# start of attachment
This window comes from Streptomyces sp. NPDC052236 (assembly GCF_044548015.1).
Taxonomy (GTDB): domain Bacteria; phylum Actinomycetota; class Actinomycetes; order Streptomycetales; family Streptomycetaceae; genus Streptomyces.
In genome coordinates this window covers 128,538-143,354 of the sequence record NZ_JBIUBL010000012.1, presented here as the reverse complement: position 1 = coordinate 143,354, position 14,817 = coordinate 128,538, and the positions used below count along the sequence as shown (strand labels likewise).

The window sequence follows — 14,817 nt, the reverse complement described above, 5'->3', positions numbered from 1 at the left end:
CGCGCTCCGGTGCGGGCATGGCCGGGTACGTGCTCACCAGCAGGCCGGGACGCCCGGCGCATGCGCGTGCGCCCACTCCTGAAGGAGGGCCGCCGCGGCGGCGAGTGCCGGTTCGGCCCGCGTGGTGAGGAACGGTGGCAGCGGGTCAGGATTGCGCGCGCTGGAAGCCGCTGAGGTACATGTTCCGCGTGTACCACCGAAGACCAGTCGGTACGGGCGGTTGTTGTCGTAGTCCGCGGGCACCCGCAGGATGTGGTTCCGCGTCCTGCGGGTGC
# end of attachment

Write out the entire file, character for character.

This window comes from Streptomyces sp. NPDC052236 (assembly GCF_044548015.1).
Taxonomy (GTDB): domain Bacteria; phylum Actinomycetota; class Actinomycetes; order Streptomycetales; family Streptomycetaceae; genus Streptomyces.
In genome coordinates this window covers 128,538-143,354 of the sequence record NZ_JBIUBL010000012.1, presented here as the reverse complement: position 1 = coordinate 143,354, position 14,817 = coordinate 128,538, and the positions used below count along the sequence as shown (strand labels likewise).

The window sequence follows — 14,817 nt, the reverse complement described above, 5'->3', positions numbered from 1 at the left end:
CGCGCTCCGGTGCGGGCATGGCCGGGTACGTGCTCACCAGCAGGCCGGGACGCCCGGCGCATGCGCGTGCGCCCACTCCTGAAGGAGGGCCGCCGCGGCGGCGAGTGCCGGTTCGGCCCGCGTGGTGAGGAACGGTGGCAGCGGGTCAGGATTGCGCGCGCTGGAAGCCGCTGAGGTACATGTTCCGCGTGTACCACCGAAGACCAGTCGGTACGGGCGGTTGTTGTCGTAGTCCGCGGGCACCCGCAGGATGTGGTTCCGCGTCCTGCGGGTGC